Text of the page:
Artist: Big Big Train
Album Title: Folklore
Label: English Electric Recordings
Date Of Release: 27 May 2016
Albums like this need to be consumed for some time before any thoughts are committed to paper or PC. However, I was desperate to review ‘Folklore’ by Big Big Train before it was officially released and so, after less than a week, here I am typing my review of the English progressive rock band’s ninth album. Admittedly I have listened to it to the exclusion of just about everything else in that time; in the car, on the dog walk, on the headphones late at night once the family are in bed. So I’ve at least scratched the surface, I suppose.
I have been a relatively late convert to the Big Big Train cause. I only discovered them upon the release of ‘English Electric Part 1’ a few years ago and even then it was only because I was badgered long and hard into doing so by a few social media acquaintances. Nevertheless, the impact upon me has been great; here is someone who goes by the name of the ‘Man of Much Metal’ and has a collection that boasts more metal than a steelworks in his collection.
Mind you, as I’ve got older, my tastes have expanded somewhat but if you’d told me 10 years ago that I’d be bowled over by a classic pastoral-style English progressive rock band, I would probably have laughed. Even more so once I got to realise that this particular band enjoys adding liberal amounts of brass to their compositions and includes a fair amount of folk influences as well. On paper, this just isn’t my thing at all. And yet, I love this band. There’s something about them that means I can forgive them all the elements that I normally hate. In fact, more than that, I even embrace these ingredients.
Big Big Train 2016 consists of bassist Greg Spawton, guitarist/keyboardist Andy Poole, vocalist/flautist David Longdon, drummer Nick D’Virgilio (Spock’s Beard), guitarist Dave Gregory (XTC), keyboardist Danny Manners, violinist Rachel Hall (Stackridge) and Beardfish guitarist/keyboardist Rikard Sjöblom. Joining these eight exemplary musicians for the recording of this album is a brass quintet and a string trio.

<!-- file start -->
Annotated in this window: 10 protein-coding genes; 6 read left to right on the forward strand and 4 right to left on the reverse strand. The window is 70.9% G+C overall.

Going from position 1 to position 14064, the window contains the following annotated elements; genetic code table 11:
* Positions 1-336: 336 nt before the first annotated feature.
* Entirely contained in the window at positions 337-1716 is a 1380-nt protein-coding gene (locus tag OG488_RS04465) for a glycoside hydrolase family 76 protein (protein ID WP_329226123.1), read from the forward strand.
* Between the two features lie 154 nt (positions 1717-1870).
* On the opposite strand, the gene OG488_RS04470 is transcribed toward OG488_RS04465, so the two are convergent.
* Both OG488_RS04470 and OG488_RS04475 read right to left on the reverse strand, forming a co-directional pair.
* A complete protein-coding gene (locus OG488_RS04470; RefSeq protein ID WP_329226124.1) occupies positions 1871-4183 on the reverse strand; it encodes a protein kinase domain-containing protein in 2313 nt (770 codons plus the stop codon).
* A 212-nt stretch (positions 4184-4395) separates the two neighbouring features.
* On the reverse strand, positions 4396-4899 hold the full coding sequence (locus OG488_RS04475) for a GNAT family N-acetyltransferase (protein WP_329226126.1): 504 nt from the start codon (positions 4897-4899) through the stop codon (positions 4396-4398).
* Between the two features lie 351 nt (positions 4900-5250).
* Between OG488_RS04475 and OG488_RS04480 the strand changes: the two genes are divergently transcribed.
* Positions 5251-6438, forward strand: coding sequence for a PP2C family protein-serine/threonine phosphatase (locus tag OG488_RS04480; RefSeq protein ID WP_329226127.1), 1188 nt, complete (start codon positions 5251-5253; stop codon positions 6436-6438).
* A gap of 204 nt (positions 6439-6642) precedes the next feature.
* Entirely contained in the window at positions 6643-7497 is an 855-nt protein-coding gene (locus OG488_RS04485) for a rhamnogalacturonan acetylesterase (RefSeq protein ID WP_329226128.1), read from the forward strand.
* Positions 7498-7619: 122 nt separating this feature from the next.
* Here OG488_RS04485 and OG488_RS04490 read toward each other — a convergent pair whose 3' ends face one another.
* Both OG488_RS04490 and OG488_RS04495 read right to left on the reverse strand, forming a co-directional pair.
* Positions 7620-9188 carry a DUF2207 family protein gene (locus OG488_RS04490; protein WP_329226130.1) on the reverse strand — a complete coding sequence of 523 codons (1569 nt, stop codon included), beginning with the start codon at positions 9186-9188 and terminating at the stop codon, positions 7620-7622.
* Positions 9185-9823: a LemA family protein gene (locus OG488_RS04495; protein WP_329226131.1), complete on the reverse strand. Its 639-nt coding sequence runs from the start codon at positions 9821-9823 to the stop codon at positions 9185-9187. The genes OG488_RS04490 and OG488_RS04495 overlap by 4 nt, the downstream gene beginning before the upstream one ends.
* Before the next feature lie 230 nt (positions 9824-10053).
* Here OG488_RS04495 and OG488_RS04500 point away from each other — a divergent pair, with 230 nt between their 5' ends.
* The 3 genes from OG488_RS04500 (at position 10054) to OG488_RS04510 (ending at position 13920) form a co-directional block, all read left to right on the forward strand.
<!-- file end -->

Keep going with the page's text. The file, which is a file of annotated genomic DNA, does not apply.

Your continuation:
And listening to ‘Folklore’, there are a several reasons as to why I believe the octet and friends have a hold over me.
Firstly, Big Big Train are masters of song writing with the unnerving ability to pen everything from subtle and fragile pieces right through to up-tempo rocking numbers and everything in between, sometimes all of it within the same song. Their talent allows them to execute extremely technical and sophisticated material in a manner that makes it seem smooth, cohesive and deceptively simple. Secondly, they create great stories to accompany the music. Listening to Big Big Train is like a history or a geography lesson as days gone by or interesting places in the UK are sung about. It can be nostalgic, melancholy, joyous or amusing depending on the subject matter but it is always fascinating and an enriching experience. And thirdly, there are the melodies.
Now I understand that most bands can, when required, write a decent melody. Some bands do it really well too. But on ‘Folklore’, every track on the record contains a hook or a vocal line or a chorus that will pull you back time after time. Further, it is no exaggeration to state that there are about three or four moments on the album that produce something truly magical. And by this I mean really magical. You know what I’m talking about – those moments, either fleeting or more substantial, that make you stop dead in your tracks, send shivers down your spine and that befuddle the mind due to the aural beauty. I’m not kidding, either.
To begin with, there’s the chorus of sorts within ‘London Plane’.
“Sailing on the English way
Racing on the high tides
Here by the riverside
Reaching for the day’s last light”
David Longdon’s vocals are wonderful and coupled with these lyrics and the melody that sits behind, it is a show-stopping moment within the context of an already beautiful song about the birth and growth of a city from the perspective of a tree that grew on the river bank. The first half is very pastoral, very relaxed and gentle, complete with fleeting flute embellishments, strings and soft, delicate keyboard sounds. The mid-section then indulges in some extended instrumentalism that features a plethora of sumptuous keyboard textures, lovely guitar work and the sounds of an elegant flute floating atop it all. The final section reverts back to the more laid back meanderings but with a slightly increased sense of urgency created by yet more ear-catching lead guitar work.